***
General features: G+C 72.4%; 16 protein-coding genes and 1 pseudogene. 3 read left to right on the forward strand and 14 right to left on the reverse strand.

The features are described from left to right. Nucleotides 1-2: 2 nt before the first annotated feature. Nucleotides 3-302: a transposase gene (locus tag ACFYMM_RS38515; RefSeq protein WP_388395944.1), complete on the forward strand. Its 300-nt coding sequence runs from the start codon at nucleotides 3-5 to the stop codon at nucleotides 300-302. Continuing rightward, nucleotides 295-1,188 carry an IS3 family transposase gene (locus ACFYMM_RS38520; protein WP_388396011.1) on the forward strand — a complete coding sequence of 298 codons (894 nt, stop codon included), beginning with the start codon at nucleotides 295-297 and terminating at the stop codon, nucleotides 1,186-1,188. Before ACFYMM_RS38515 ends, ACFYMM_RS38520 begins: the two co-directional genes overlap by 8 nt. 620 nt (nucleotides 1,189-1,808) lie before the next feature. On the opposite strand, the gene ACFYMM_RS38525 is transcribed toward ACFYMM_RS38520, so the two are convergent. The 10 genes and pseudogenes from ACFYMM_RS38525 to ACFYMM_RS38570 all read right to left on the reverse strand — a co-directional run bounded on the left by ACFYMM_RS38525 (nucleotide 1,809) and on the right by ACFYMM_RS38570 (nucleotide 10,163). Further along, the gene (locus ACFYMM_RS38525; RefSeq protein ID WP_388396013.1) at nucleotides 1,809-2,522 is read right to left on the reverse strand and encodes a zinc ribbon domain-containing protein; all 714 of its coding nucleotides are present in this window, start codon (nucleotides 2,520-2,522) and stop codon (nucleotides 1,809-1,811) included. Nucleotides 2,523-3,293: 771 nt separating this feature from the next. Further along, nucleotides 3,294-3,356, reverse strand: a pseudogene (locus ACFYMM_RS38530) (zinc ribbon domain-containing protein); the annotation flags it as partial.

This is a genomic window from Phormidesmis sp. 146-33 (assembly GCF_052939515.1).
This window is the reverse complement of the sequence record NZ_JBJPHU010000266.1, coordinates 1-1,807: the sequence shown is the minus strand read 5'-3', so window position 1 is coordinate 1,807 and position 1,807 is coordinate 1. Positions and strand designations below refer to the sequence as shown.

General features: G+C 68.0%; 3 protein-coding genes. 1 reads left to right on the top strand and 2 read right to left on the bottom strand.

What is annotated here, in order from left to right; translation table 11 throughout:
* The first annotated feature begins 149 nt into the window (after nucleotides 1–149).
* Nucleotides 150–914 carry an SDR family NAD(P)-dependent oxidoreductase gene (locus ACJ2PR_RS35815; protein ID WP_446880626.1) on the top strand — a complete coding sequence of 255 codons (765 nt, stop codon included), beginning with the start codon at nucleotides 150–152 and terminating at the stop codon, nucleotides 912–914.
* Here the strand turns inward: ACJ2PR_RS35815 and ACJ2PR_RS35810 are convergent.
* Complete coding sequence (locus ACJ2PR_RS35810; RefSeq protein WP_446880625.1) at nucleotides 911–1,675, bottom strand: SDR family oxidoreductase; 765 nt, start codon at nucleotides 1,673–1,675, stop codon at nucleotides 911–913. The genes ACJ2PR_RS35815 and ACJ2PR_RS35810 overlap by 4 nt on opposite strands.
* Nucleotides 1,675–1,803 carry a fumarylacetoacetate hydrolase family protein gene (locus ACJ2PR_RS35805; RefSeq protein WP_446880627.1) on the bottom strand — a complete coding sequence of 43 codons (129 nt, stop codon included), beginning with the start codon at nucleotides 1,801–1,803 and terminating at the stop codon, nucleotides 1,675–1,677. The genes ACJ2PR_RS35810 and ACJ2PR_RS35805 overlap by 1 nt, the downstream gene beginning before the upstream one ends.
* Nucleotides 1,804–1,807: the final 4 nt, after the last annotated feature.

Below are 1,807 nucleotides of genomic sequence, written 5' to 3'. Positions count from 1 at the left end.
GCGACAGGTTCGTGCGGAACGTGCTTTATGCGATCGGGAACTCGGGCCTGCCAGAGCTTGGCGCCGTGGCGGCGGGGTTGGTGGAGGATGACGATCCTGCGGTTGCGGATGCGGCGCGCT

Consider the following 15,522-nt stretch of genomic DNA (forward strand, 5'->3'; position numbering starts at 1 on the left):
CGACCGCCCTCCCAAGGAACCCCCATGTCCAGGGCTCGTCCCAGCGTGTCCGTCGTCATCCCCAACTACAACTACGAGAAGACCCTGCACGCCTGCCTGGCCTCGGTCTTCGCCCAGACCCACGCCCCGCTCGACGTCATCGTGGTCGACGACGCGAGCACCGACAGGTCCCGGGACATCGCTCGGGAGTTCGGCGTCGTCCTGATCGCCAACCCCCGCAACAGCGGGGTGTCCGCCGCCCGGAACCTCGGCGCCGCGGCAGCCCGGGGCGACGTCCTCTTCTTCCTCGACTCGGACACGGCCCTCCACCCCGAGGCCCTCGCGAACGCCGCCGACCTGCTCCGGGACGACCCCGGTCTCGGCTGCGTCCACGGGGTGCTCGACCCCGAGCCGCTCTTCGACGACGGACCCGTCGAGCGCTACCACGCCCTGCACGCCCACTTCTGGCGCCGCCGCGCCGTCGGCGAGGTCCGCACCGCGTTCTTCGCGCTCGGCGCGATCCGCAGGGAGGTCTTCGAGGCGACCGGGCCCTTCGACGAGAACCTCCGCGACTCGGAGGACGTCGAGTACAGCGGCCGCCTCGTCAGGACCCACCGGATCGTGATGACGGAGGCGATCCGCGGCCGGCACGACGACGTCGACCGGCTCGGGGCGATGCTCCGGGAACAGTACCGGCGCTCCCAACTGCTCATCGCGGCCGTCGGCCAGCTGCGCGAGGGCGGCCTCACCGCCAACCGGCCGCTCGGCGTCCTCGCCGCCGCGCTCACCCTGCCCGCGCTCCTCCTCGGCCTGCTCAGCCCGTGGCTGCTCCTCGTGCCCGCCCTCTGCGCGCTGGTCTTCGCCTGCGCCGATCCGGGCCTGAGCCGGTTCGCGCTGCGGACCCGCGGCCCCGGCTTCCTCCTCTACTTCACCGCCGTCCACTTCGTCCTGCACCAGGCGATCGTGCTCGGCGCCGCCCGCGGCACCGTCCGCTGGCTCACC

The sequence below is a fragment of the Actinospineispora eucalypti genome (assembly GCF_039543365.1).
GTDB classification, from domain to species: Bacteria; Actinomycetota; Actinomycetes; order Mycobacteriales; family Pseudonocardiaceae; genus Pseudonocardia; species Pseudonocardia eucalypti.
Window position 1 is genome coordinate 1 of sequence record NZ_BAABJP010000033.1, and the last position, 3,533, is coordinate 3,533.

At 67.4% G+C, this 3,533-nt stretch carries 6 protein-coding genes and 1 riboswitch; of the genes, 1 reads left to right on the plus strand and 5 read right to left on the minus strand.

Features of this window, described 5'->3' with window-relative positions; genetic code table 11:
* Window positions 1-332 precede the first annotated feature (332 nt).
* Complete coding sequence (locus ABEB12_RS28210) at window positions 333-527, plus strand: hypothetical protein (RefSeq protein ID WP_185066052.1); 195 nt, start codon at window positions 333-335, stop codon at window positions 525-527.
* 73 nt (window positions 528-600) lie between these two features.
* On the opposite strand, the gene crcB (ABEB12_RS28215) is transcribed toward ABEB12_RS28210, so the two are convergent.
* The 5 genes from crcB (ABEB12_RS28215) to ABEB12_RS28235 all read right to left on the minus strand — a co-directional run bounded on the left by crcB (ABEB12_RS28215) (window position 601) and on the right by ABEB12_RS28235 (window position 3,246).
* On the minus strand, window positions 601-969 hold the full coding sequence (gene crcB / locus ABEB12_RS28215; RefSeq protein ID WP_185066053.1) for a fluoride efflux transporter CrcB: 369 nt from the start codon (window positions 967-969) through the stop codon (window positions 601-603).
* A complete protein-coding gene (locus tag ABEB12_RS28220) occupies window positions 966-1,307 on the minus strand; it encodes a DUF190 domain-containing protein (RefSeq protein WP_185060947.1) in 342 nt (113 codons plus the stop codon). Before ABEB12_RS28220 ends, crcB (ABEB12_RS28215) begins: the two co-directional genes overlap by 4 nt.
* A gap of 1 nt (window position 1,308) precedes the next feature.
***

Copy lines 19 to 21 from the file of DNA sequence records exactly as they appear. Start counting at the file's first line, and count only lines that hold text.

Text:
Window position 1 is genome coordinate 1 of sequence record NZ_BAABJP010000033.1, and the last position, 3,533, is coordinate 3,533.

At 67.4% G+C, this 3,533-nt stretch carries 6 protein-coding genes and 1 riboswitch; of the genes, 1 reads left to right on the plus strand and 5 read right to left on the minus strand.

Features of this window, described 5'->3' with window-relative positions; genetic code table 11: